They are very, very important for the workplace physically itself. Our focus, as the Prime Minister's appointments yesterday indicate, is on women's economic security, addressing issues like the gender pay gap, like workforce participation. Interestingly, workforce participation of women is now in February 2021 at 61.4 per cent. In February 2020, it was at 61.2 per cent. And we know that the pandemic has had a significant impact on women in the workforce. It's why we took the steps we took around JobKeeper and augmenting JobSeeker - and there is more to do in that regard. But we want to work with all of those issues, all of the ministers bringing them together through that taskforce process.
We know in relation to women's safety that since we have had a national action plan for the prevention of violence against women and their children, which started in 2010 - absolutely nonpartisan, no party politics in it whatsoever. It has been a very important tool for addressing violence against women and children in the home, in the community, but there is a lot more to do. And so, Minister Ruston and I, we are working with the states and territories through the Women's Safety Taskforce, which sits at the peak of Government in that National Federation Reform Council to address those issues, and to develop that new National Plan. All of these steps are core to the work that the government is doing.
Leila McKinnon: Now, the last budget received a lot of backlash for not supporting women. We need things like childcare. We need women not to be going into retirement with so little savings and in fact, heading for poverty. Will you fight for better representation in the budget? And will we see things like more access to childcare, more affordable childcare and better retirement savings for women in that document?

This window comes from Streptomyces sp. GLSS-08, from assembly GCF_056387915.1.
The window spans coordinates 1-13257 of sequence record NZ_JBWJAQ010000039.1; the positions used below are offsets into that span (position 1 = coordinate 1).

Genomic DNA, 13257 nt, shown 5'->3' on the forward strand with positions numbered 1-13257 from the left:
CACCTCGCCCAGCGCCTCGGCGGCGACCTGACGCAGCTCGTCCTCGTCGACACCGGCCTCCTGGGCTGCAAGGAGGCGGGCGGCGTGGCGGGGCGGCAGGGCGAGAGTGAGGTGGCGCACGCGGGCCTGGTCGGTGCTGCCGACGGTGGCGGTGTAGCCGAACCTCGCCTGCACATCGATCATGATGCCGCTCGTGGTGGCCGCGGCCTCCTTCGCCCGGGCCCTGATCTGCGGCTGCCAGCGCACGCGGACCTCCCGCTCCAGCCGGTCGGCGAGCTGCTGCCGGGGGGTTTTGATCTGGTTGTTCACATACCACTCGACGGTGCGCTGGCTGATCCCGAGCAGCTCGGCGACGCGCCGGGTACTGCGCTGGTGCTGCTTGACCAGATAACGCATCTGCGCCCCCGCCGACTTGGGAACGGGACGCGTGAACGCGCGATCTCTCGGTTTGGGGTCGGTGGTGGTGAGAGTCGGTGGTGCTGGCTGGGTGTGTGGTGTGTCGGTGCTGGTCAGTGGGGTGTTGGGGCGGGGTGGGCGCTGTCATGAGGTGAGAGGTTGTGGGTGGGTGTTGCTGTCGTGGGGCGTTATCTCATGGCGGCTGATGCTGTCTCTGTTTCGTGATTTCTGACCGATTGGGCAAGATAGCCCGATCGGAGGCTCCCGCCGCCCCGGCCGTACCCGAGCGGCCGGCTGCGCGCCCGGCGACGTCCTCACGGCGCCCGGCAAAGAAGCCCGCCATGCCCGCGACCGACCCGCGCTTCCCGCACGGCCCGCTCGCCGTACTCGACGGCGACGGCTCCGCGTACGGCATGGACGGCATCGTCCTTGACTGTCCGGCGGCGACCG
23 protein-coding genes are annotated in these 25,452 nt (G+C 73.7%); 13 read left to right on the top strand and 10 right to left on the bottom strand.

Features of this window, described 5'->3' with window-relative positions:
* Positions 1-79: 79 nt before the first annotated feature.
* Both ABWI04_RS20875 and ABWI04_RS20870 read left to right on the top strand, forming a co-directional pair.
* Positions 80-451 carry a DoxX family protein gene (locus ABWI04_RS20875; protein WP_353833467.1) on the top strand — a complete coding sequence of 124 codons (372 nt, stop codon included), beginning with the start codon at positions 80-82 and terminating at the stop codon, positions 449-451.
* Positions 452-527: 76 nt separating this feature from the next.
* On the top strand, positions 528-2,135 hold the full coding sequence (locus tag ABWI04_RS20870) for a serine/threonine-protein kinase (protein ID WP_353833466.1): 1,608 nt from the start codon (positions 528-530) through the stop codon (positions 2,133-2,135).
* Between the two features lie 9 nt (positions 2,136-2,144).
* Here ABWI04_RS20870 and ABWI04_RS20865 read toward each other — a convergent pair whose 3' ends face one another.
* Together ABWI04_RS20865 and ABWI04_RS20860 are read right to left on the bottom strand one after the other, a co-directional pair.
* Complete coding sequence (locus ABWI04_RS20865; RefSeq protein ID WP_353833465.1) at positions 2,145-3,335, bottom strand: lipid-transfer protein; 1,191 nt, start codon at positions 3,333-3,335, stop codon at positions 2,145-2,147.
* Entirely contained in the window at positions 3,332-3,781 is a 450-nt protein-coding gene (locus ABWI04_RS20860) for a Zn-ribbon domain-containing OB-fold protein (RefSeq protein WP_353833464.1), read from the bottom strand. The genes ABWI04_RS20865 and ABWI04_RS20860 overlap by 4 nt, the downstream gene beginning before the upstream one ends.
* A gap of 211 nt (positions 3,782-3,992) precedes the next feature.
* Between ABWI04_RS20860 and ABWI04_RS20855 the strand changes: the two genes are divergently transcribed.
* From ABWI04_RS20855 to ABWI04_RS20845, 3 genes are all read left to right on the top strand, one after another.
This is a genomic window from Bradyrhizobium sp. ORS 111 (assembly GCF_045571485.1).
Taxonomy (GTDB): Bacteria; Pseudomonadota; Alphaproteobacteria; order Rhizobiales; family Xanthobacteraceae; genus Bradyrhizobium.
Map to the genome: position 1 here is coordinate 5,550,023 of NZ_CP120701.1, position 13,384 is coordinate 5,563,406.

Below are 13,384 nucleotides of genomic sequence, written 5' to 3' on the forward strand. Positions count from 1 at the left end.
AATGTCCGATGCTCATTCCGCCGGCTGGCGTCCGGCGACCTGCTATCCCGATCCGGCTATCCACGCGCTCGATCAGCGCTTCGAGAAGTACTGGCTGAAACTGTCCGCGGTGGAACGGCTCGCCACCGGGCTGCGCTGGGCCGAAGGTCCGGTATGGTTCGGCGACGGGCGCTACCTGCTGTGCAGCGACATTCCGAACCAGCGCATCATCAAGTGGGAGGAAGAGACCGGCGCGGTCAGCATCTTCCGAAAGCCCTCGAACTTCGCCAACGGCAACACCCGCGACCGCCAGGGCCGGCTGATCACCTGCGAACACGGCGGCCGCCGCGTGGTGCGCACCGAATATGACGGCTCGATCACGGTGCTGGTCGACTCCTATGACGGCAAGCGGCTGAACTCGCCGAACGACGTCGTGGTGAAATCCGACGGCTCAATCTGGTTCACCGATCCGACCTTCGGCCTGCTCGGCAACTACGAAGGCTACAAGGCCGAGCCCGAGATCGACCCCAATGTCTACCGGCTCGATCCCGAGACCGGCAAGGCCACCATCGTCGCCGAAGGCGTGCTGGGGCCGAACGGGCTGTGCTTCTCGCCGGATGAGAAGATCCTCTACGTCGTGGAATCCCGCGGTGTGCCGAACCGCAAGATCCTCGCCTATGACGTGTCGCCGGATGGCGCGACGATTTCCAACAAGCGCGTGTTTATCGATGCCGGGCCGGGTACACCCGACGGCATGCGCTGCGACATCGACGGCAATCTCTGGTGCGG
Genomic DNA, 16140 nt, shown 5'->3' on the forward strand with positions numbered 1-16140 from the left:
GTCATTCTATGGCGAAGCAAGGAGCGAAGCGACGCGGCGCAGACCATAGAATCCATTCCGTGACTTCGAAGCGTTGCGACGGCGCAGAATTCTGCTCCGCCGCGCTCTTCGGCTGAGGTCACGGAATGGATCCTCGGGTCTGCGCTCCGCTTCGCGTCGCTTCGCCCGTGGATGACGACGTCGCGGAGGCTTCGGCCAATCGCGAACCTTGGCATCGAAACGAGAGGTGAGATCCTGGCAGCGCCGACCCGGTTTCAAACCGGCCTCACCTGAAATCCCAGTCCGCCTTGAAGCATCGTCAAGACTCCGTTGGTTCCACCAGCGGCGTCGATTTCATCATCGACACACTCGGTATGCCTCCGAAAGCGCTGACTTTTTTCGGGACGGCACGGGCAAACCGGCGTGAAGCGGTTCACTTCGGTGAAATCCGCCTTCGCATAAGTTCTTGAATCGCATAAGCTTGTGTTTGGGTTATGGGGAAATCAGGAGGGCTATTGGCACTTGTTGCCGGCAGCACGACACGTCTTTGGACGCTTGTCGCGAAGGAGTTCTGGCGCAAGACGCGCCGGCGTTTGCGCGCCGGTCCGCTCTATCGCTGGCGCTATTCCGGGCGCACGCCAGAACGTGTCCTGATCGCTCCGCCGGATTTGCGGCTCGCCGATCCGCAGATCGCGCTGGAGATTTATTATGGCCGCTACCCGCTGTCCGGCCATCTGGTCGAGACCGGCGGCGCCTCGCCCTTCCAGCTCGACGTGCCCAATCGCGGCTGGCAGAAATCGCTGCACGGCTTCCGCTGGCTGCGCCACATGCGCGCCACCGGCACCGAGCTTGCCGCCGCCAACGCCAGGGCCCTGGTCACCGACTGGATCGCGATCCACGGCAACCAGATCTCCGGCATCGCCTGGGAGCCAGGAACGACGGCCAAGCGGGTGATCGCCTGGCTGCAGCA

Marise Payne: I think there's a range of issues which will be addressed in the preparation of the budget and particularly considering the focus that we will bring through that taskforce approach, which, as I've said, involves the Treasurer and the Finance Minister, the two ministers at the core of the budget preparation and co-chaired by me with the Prime Minister. So that certainly brings that focus on the issues that you have raised and many others. I know I was talking yesterday with members of the Australian Human Rights Commission. I know there is a focus from the Age Discrimination Commissioner there, for example, on the issues that you've raised around retirement incomes and our Retirement Incomes Report recently addresses those as well.
So, we have those issues on the table brought to us by stakeholders, by agencies around Government, which are part of our budget process. I think it's unfair to say that in the last budget that there was not that support because in so many ways, Leila, it was a COVID response budget. And what programmes like JobKeeper enabled us to do, was to keep so many workers connected with their employers and with their workplace in a way that would not have been possible without it. Overwhelmingly, women and men connected with their workplaces and with the small business owners themselves, many of whom are women, able to keep their businesses operating. So those steps, coupled with the work we did with the Women's Economic Security Statement, was very targeted, were about addressing those points.
Leila McKinnon: Marise Payne, you've got a big job ahead. A lot of people counting on you to make a difference. Thank you very much for coming on the show.
Marise Payne: Thank you very much.